Jaideep A Prabhu
Vivek Prahladan’s The Nation Declassified should be on the reading list of anyone with a serious interest in Indian foreign policy during the Cold War.
Prahladan, Vivek. The Nation Declassified: India and the Cold War World. New Delhi: Har Anand Publications, 2016. 567 pp.
Diplomatic historians have long complained of the difficulties of doing research on the modern Indian republic due to the lack of proper archival procedures. The Indian government exhibits a strong allergy to the systematic declassification of its files, and oral history has its own pitfalls -- difficult access, passage of time and subjection to the vagaries of memory. Vivek Prahladan, however, has cobbled together disparate sources -- interviews, private papers of Indian bureaucrats, foreign archives and, most importantly, a stash of recently-declassified Indian documents -- to produce an explosive reinterpretation of Indian foreign policy during the Cold War.
The Nation Declassified begins in 1962, a pivotal moment in Indian history. The humiliation of defeat in the Sino-Indian War birthed, according to Prahladan, a realist strain of Indian foreign policy. In his final days, Jawaharlal Nehru tilted drastically towards the United States and initiated a massive expansion of Indian defence. The size of the military was increased, international vendors were approached for armaments, and impetus was given to dual-use technological development. As a result, we see a close parallel in the development of India's nuclear weapons programme and its civilian energy sector, between its missile project and its extra-terrestrial ambitions. Undergirding this was allocation of monies to supporting industries such as electronics.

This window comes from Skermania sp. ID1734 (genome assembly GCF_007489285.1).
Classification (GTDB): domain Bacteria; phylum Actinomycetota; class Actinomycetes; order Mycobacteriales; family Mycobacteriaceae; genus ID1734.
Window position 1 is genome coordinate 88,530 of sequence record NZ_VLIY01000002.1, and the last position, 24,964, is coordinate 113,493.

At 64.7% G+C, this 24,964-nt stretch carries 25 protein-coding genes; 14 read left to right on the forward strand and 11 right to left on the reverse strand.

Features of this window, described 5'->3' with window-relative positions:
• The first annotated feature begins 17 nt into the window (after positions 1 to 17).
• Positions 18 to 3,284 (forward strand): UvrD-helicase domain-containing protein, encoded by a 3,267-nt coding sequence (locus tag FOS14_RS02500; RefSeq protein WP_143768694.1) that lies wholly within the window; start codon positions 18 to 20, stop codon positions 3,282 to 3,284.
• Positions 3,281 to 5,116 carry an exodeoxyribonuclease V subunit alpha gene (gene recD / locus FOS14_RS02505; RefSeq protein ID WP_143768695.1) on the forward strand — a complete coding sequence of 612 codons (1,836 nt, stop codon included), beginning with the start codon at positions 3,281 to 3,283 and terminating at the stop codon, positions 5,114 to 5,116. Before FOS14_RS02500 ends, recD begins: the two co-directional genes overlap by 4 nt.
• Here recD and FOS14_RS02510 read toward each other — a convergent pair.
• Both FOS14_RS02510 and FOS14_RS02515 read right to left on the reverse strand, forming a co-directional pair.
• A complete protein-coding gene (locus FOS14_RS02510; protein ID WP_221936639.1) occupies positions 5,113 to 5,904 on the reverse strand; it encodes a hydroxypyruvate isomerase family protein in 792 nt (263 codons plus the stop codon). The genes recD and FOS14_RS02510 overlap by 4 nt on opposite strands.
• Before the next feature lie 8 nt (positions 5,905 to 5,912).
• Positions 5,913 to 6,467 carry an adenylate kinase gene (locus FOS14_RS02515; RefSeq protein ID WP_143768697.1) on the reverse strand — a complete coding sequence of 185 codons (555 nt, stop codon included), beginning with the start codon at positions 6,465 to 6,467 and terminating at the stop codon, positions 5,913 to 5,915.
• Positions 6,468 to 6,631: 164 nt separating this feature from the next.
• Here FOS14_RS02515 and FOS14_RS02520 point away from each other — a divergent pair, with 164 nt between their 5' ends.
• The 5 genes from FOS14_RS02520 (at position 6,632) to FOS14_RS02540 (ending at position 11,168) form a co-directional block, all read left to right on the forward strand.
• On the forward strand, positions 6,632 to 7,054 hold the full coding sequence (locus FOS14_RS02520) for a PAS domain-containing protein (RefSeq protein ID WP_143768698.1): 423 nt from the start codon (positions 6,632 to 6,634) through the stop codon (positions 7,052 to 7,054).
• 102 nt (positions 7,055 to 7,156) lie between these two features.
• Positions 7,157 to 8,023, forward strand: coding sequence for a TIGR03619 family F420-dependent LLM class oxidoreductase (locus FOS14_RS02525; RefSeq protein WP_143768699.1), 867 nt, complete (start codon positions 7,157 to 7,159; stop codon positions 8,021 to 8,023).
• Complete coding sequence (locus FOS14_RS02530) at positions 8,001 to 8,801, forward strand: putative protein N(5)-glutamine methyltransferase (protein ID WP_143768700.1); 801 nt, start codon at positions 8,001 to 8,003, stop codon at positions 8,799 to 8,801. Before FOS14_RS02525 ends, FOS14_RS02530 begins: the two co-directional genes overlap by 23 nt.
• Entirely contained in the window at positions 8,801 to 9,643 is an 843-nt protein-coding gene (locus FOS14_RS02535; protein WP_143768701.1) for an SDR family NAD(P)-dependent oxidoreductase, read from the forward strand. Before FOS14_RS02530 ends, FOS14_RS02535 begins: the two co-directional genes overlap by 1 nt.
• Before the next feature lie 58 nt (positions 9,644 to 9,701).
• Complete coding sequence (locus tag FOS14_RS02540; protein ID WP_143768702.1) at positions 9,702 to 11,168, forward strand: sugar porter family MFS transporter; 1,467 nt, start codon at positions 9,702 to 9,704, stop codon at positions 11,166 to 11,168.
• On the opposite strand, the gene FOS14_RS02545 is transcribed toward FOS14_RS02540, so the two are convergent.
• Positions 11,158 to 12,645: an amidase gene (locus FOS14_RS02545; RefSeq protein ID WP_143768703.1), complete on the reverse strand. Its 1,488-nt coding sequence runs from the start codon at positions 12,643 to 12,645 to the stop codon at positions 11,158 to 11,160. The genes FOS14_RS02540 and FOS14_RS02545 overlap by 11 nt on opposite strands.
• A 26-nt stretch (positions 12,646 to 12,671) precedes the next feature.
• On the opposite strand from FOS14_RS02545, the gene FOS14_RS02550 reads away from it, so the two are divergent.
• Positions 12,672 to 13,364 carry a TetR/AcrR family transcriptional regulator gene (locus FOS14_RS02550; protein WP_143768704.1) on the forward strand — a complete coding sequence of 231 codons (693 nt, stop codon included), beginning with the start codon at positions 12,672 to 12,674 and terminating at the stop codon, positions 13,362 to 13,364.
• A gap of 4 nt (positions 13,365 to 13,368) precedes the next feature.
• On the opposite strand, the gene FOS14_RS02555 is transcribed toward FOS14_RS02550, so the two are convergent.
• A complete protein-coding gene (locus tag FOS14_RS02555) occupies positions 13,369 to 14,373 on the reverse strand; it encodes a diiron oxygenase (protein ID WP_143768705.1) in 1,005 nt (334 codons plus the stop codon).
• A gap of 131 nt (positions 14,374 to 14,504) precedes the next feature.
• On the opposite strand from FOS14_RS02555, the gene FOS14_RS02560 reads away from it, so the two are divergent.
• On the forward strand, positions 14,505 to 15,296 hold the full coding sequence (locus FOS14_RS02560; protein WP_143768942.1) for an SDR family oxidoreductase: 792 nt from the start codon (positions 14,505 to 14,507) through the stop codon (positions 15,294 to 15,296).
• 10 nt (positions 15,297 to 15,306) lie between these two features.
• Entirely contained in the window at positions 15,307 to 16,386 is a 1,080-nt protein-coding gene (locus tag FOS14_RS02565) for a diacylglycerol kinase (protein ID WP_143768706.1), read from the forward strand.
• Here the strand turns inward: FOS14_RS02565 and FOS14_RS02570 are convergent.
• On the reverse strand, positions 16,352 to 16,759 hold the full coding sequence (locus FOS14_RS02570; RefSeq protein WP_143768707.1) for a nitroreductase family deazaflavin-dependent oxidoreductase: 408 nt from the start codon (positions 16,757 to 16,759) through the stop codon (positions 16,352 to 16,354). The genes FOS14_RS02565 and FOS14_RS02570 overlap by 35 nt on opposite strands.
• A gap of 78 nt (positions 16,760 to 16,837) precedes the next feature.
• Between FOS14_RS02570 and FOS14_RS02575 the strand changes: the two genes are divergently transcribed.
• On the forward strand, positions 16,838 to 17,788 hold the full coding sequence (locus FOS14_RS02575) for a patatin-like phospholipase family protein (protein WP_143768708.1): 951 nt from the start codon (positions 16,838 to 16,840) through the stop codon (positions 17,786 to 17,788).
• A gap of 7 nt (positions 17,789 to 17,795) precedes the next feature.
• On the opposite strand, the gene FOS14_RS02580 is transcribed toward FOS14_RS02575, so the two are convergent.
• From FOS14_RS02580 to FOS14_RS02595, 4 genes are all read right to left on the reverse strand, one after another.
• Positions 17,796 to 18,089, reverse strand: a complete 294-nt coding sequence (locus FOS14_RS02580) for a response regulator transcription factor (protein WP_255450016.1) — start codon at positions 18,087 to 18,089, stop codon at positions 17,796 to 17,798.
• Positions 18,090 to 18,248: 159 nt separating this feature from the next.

Prahladan touches on the major events in Indian Cold War history to reframe them in the light of his discoveries. This includes the development of the Indian Air Force, the nuclear programme, the Third India-Pakistan War of 1971 and the balance of power in Asia after the Sino-American rapprochement. In this last section is even an interesting bit about how much Indian intelligence knew about the Pakistani nuclear weapons programme. Each chapter starts from the Indian Stunde Null, 1962, and describes the evolution of policy until 1983-84. However, the longest chapter, the one on the Indian nuclear programme, extends until the Pokhran II nuclear tests in 1998. This allows the author to show the continuity of policy from the late 1960s and early 1970s, culminating in many of the overt decisions after the Buddha laughed.
Prahladan's work weaves an interesting narrative of India's relations with the superpowers. Contrary to the popular, simplistic notion that Nehru was a Soviet "stooge", Prahladan shows the prime minister swing wildly towards the United States during the hostilities with China but gradually recentre the country before it drifts towards the Soviet Union under his successors.